Study Guide

I Have a Dream Analysis

By Martin Luther King, Jr.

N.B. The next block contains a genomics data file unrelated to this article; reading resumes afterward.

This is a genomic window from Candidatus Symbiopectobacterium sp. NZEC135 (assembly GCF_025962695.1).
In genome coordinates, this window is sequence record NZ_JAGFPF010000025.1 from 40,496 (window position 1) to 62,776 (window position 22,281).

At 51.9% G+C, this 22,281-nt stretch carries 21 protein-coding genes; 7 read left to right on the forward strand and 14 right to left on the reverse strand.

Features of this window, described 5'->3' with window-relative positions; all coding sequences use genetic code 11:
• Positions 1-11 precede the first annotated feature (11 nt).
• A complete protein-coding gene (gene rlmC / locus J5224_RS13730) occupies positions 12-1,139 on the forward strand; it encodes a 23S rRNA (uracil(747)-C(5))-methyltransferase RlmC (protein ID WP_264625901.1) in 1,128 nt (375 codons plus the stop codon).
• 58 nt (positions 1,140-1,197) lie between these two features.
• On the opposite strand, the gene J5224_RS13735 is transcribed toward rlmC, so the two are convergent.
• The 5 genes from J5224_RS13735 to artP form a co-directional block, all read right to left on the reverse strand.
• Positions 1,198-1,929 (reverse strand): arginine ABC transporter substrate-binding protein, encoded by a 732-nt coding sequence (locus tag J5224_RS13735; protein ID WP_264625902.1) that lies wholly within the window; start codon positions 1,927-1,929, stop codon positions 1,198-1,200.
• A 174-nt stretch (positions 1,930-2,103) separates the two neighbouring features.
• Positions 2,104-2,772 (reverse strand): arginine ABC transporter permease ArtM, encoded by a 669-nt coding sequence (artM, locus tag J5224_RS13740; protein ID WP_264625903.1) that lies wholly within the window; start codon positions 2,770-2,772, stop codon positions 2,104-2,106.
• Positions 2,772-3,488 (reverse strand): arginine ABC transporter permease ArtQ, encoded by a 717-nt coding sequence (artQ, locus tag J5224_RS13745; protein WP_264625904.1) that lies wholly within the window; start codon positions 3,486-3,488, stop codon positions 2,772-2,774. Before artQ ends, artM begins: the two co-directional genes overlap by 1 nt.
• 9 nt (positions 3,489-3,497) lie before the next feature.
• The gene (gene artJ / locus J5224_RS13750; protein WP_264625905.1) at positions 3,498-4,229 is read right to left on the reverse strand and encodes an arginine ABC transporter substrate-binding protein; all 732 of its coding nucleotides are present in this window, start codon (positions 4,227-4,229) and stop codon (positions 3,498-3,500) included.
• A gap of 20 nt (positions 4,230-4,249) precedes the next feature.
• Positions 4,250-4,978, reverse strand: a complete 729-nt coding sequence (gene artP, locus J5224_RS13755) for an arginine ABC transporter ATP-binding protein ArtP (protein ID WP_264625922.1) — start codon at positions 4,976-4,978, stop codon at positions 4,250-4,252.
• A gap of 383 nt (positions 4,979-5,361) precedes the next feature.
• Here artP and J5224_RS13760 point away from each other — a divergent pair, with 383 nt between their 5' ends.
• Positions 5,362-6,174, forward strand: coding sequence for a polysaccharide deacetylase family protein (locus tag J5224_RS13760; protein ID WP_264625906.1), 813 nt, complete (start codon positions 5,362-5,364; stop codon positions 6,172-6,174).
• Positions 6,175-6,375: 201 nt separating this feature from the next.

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<ul data-content-type="accordion" data-appearance="default" data-element="main" style=""><li data-class="SHSection" data-content-type="accordion-item" data-appearance="default" data-element="main"><h3 id="rhetoric" data-collapsible="true" data-element="trigger_title" class="allow">Rhetoric</h3><div data-content="true"><div data-element="collapse_target"><div><h3>Pathos </h3><p>The 1963 march on Washington was the biggest rally of the Civil Rights Movement. Martin Luther King, Jr. knew he couldn't accomplish his goals without getting everybody possible involved&mdash;African Americans, white people, politicians, students, adults, etc. This is the job of a leader: to inspire. And, often, the best way to inspire people is by playing to emotion.</p><p>Like a preacher, MLK aims for an emotional spirituality. One of his favorite tools for this is metaphor: "Now is the time to rise from the dark and desolate valley of segregation" (6.4). The imagery here references the idea of "the valley of death," a motif in Christianity. </p><p>The most famous line of the speech plays to emotion by making a plea for children. </p><blockquote><p>I have a dream that my four little children will one day live in a nation where they will not be judged by the color of their skin but by the content of their character. (15.1)</p></blockquote><p>The line places responsibility on activists, not to bring about change only for themselves, but so their children can have a better life than them. That's another facet of the American Dream. Nothing gets folks' tears running like references to their kids, their grandmas, or their cars. </p><p>Note that this speech doesn't include much specific evidence, statistics, or even anecdotes about racism. Playing to emotion, the speech allows the audience to fill in the blanks with stuff they already know about: segregation, Jim Crow laws, injustice, police brutality, etc. Referencing these sensitive points gets the audience emotionally involved, without dragging it out for too long. </p><p>MLK also gets into some fist-pumping rhetoric, repeating the word "now" (6.1-6) to describe the urgency of the African American situation. Nothing gets adrenaline going like a sense of urgency. The "I have a dream" section of "I Have a Dream" is also a tearjerker. </p></div></div></div></li><li data-class="SHSection" data-content-type="accordion-item" data-appearance="default" data-element="main"><h3 id="structure" data-collapsible="true" data-element="trigger_title" class="allow">Structure</h3><div data-content="true"><div data-element="collapse_target"><div><h4>Impromptu Sermon </h4><p>This speech goes from planned-out to off the top awesome.</p><p>Martin Luther King, Jr. and his team of speechwriters went through several drafts of the original text. In fact, it wasn't originally titled "I Have a Dream." One of the working titles of the speech referenced the idea of a "bad check," or broken promise of freedom for African Americans. When he got up to speak, MLK stuck to his notes at first. But by the middle, he started to improvise, throwing out more and more variations on the theme "I have a dream." </p><p>It was like jazz, or freestyle, or a guitar solo&mdash;take your pick. However, MLK's inspiration wasn't so much from music as religion. In the tradition of Black churches, a preacher or reverend often fires up the crowd with some impromptu programming. The grand and eloquent style of the improvisation here, which draws heavily on metaphors, is also evidence of the speaker's reverend DNA. </p><h3>How it Breaks Down</h3><h4>The Bad Check</h4><p>After a reference to the end of slavery after the Civil War, MLK unleashes the speech's original central metaphor: the "check" owed to African Americans by the rest of America. He calls giving freedom to all people a "sacred obligation," (4.5) foreshadowing the combination of religiosity and politics that will make up the rest of the speech. He compares the dream of equality to the overall American dream, setting up the universality of the speech's overall message.</p><h4>The Urgency of Peace</h4><p>The middle of the speech focuses on the specifics of the movement MLK led: goals, methods, and motivation. He encourages his fellow protesters to stick with their long-term struggle by embracing redemptive suffering, using non-violent methods, and joining with people of other races. The other main point of the section is to not wait or be satisfied for changes. </p><p>Go for the win <em>now.</em> </p><h4>The Dream</h4><p>In the last section of the speech, MLK describes his dream. And unlike most dreams, which feature flying pigs, talking mushrooms, and appearances from exes, this dream is all about America. </p><p>In particular, it's about a future in which there's "a beautiful sympathy of brotherhood" between people of all races (18.4). The last lines tie together some of the speeches overarching themes: religion, hope, and visions of the future. </p></div></div></div></li><li data-class="SHSection" data-content-type="accordion-item" data-appearance="default" data-element="main"><h3 id="tone" data-collapsible="true" data-element="trigger_title" class="allow">Tone</h3><div data-content="true"><div data-element="collapse_target"><div><h3>Religious Optimism </h3><p>A reverend's job is to make you believe. Unlike <em>The X-Files: I Want to Believe</em>, religious leaders tend to do this with faith and optimism. </p><p>MLK's speech doesn't say that things are going to be easy, with allusions to violence between races, and persistent racism in the south (9.2-4). But by the end, the speech practically explodes with optimism. That's kind of the whole point of the "dream" motif. Don't forget, he concludes the dream section with </p><blockquote><p>This is our hope. This is the faith that I go back to the South with. (18.1-2)</p></blockquote><p>It's pretty important for speakers to end on an optimistic note at rallies. Without the audience's belief (or, in religious terms, faith), it's unlikely that they are going to act to make a difference. After all, coaches don't go into the locker room at halftime and say "folks, let's just quit, because we're going to lose." </p></div></div></div></li><li data-class="SHSection" data-content-type="accordion-item" data-appearance="default" data-element="main"><h3 id="title" data-collapsible="true" data-element="trigger_title" class="allow">What's Up With the Title?</h3><div data-content="true"><div data-element="collapse_target"><div><p>"I Have a Dream" was largely improvised, but King and his team of writers had toyed with similar themes in other speeches&mdash;the early drafts of the big kahuna. </p><p>In 1961 and 1962. King gave several speeches called "The American Dream," where he used the phrase "I have a dream." (<a href="" target="_blank">Source</a>) In 1962, at an African American high school in North Carolina, he gave an hour-long speech with language that closely resembled the seventeen-minute version from 1963. (<a href="" target="_blank">Source</a>) </p><p>Some scholars maintain that the original title of the 1963 speech was a variation on "<a href=";pg=RA1-PA158&amp;lpg=RA1-PA158&amp;dq=normalcy--no+more+martin+luther+king+jr&amp;source=bl&amp;ots=P3A3p4kADR&amp;sig=B7RN6Au6X1WjclMPjGGPP4ms5bA&amp;hl=en&amp;sa=X&amp;ved=0ahUKEwj0pc3WhonQAhUIilQKHctSBH8Q6AEIZzAP#v=onepage&amp;q=normalcy--no%20more%20martin%20luther%20king%20jr&amp;f=false" target="_blank">Normalcy No More</a> "&mdash;which is way, <em>way</em> less inspiring.</p><p>Others suggest that King toyed with titles related to "the canceled check." The metaphor of a "bad check" elaborated the idea that the promises of the American Revolution excluded African Americans. </p><p>Drew Hansen, a King scholar and author of <em>The Dream</em>, wrote that the original title was "Cashing a Canceled Check," and also pointed out that King didn't always compose exact speeches. Instead, he rearranged and edited material from previous speeches to make a new bit. In fact, King and his speechwriters pulled an all-nighter just to cobble the thing together. (<a href="" target="_blank">Source</a>) </p><p>The point of all this is that the speech didn't get the nickname "I Have a Dream" until afterwards. Any "official" title that it might have had disappeared as soon as he started preaching from the pulpit. The fact that we now know it as "I Have a Dream," its name in history and culture, just shows how much of the speech was improvised. </p><p>Not bad for a first try.</p></div></div></div></li><li data-class="SHSection" data-content-type="accordion-item" data-appearance="default" data-element="main"><h3 id="opening-lines" data-collapsible="true" data-element="trigger_title" class="allow">What's Up With the Opening Lines?</h3><div data-content="true"><div data-element="collapse_target"><div><blockquote><p>I am happy to join with you today in what will go down in history as the greatest demonstration for freedom in the history of our nation.</p><p>Five score years ago, a great American, in whose symbolic shadow we stand today, signed the Emancipation Proclamation. This momentous decree came as a great beacon light of hope to millions of N*gro slaves who had been seared in the flames of withering injustice. It came as a joyous daybreak to end the long night of their captivity. (1.1 &ndash; 2.1)</p></blockquote><p>Was MLK right about the March on Washington being the greatest demonstration of all time? It's hard to measure these things, but at least 200,000 people were in attendance. The entire Washington mall was blanketed by people and picket signs. In short, this was one of the biggest deals in the history of big deals.</p><p>But these opening lines are really all about the man on the penny&mdash;Honest Abe Lincoln. The speech took place in front of the Lincoln Memorial, making the guy who ended slavery a literal backdrop for the event. MLK even told his allies that he wanted the speech to sound like Lincoln's Gettysburg Address. </p><p>There's a specific point of all the references to Lincoln, and it's not just about name-dropping. By bringing up the "captivity" of slavery, MLK is making the case that discrimination, segregation, and racism were a new kind of captivity&mdash;subtler than the outright atrocity of racism, but still outrageous.</p></div></div></div></li><li data-class="SHSection" data-content-type="accordion-item" data-appearance="default" data-element="main"><h3 id="closing-lines" data-collapsible="true" data-element="trigger_title" class="allow">What's Up With the Closing Lines?</h3><div data-content="true"><div data-element="collapse_target"><div><blockquote><p>And when this happens, and when we allow freedom ring, when we let it ring from every village and every hamlet, from every state and every city, we will be able to speed up that day when all of God's children, black men and white men, Jews and Gentiles, Protestants and Catholics, will be able to join hands and sing in the words of the old N*gro spiritual: "Free at last! Free at last! Thank God Almighty, we are free at last!" (21.1)</p></blockquote><p>This is the type of thing you would hear being sung in an African American Baptist church. Like a post-service hymnal, the song is meant to leave people with a feeling of hope and warmth as they exit. Think of the way you felt at the end of <a href="" target="_blank"><em>The Shawshank Redemption</em></a> &hellip;and then multiply it by a thousand and apply it to real life. <br /> </p><p>This closing line is also a masterful example of oratorical flow, which is kind of like rap flow, except without a sick beat. It's an entire paragraph consisting of just one elegant sentence. The single sentence mirrors the idea of a unified society&mdash;different groups getting along, as one. It also keeps the audience waiting, hanging on every word, until the big climax: free at last. To mix musical metaphors, this is sort of like how house music has huge bass drops after a build-up. </p><p>Along with all this, the closing sentence crystallizes the universality of King's vision. His dream is not just to promote the rights of African American people. It's applicable to everyone&mdash;all Jews, and Catholics, Protestants and Gentiles. Ending on this note is a call to urgent action for people beyond the African American community.</p><p>Seriously: <a href="" target="_blank">go take a listen to the speech</a>. We promise: you'll feel elated and revved up to go out and effect some dang change in the world.</p></div></div></div></li><li data-class="SHSection" data-content-type="accordion-item" data-appearance="default" data-element="main"><h3 id="difficulty" data-collapsible="true" data-element="trigger_title" class="allow">Tough-o-Meter</h3><div data-content="true"><div data-element="collapse_target"><div><h3>(2) Base Camp</h3><p>Martin Luther King wasn't playing around when he delivered his "I Have A Dream" speech. He wasn't playing around when it came to packing a punch with his amazing thoughts, and he wasn't playing around with complicated, fussy, SAT word-laden compound sentences.</p><p>The man had something to say, and he wanted <em>everyone</em> to hear it. Bonus: he wanted everyone to hear it in seventeen beautifully brief minutes.</p><p>So don't worry: the short length, simple structure, and big-crowd vocab of "I Have a Dream" make it one of the easier historical texts to read. And, if you listen to a recording of the speech (which you really should, because MLK's voice is amazing) they're a breeze. </p><p>The only catch is that, in order to understand the speech properly, you have to have an appreciation of the historical tensions of the time. But hey: that's why we're here. </p></div></div></div></li><li data-class="SHSection" data-content-type="accordion-item" data-appearance="default" data-element="main"><h3 id="allusions" data-collapsible="true" data-element="trigger_title" class="allow">Shout-Outs</h3><div data-content="true"><div data-element="collapse_target"><div><h3>In-Text References</h3><h3>Historical and Political References</h3><p>Emancipation Proclamation (2.1)<br />Constitution (4.2)<br />Declaration of Independence (4.2, 12.1)<br />Governor George Wallace (16.1)</p><h3>Pop Culture References</h3><p>My Country 'Tis of Thee (Song) (19.1)</p><h3>Biblical References</h3><p>Amos 5:24 (9.9)<br />Isaiah 40:4-5 (17.1)</p><h3>Religious References</h3><p>"Free At Last" (African American spiritual) (21.1)</p><h3>References to This Text</h3><h3>Historical and Political References</h3><p>Ronald Reagan, "Remarks on Signing the Bill Making the Birthday of Martin Luther King, Jr., a National Holiday" (10.5), (13.1), (19.1)<br />Barack Obama, "Speech on the 50th Anniversary of the March on Washington" (4.3), (17.1)</p><h3>Pop Culture References</h3><p>Common ft. Will.I.Am: "A Dream" (11-18.1)<br />Grandmaster Flash and the Furious Five: The King (15.1), (20.2-5)</p><h3>Cultural References</h3><p>Drew Hansen, <em>The Dream</em><br /><a href="" target="_blank"><em>I Have a Dream</em> Foundation</a> <br /><a href="" target="_blank"><em>I Have a Dream</em>&mdash;Broadway production</a> <br />Michiko Kakutani, "The Lasting Power of Dr. King's Dream Speech"<br /><a href="" target="_blank">New York City National Archives</a>, "Martin Luther King, Jr." </p></div></div></div></li><li data-class="SHSection" data-content-type="accordion-item" data-appearance="default" data-element="main"><h3 id="trivia" data-collapsible="true" data-element="trigger_title" class="allow">Trivia</h3><div data-content="true"><div data-element="collapse_target"><div><p>Marlon Brando was in attendance at the March on Washington. He might not have been a contender in <em>On The Waterfront</em>, but he was certainly a contender in the Civil Rights Movement. Bob Dylan was also there. (<a href="" target="_blank">Source</a>) </p><p>The March on Washington cost around $30,000. Compare that to President Obama's first inauguration, which cost $170 million dollars by some estimates. As Dylan might have put it, "the times they are a-changin." (<a href="" target="_blank">Source</a>) </p><p>Martin Luther King, Jr. almost pulled an all-nighter, staying up until 4 a.m. the night before the speech. A little cramming never hurt anyone. (<a href="" target="_blank">Source</a>) </p><p>Though "I Have a Dream" was largely improvised, the written speech was a hybrid of several previous speeches King had delivered. So, yeah, it was a sequel. At least he got some practice in. (<a href="" target="_blank">Source</a>)</p><p>After the March on Washington inspired a big media response, the FBI released a memo describing MLK as "the most dangerous N*gro&hellip;in this nation from the standpoint of communism." FBI director J. Edgar Hoover was the Michael Jordan of paranoia. (<a href="" target="_blank">Source</a>)</p><p>The militant African American leader Malcolm X said of King's receiving of the Nobel Prize: "he [got] a peace award before the war is over." And Malcolm wasn't talking about the Vietnam War. (<a href="" target="_blank">Source</a>)</p></div></div></div></li></ul>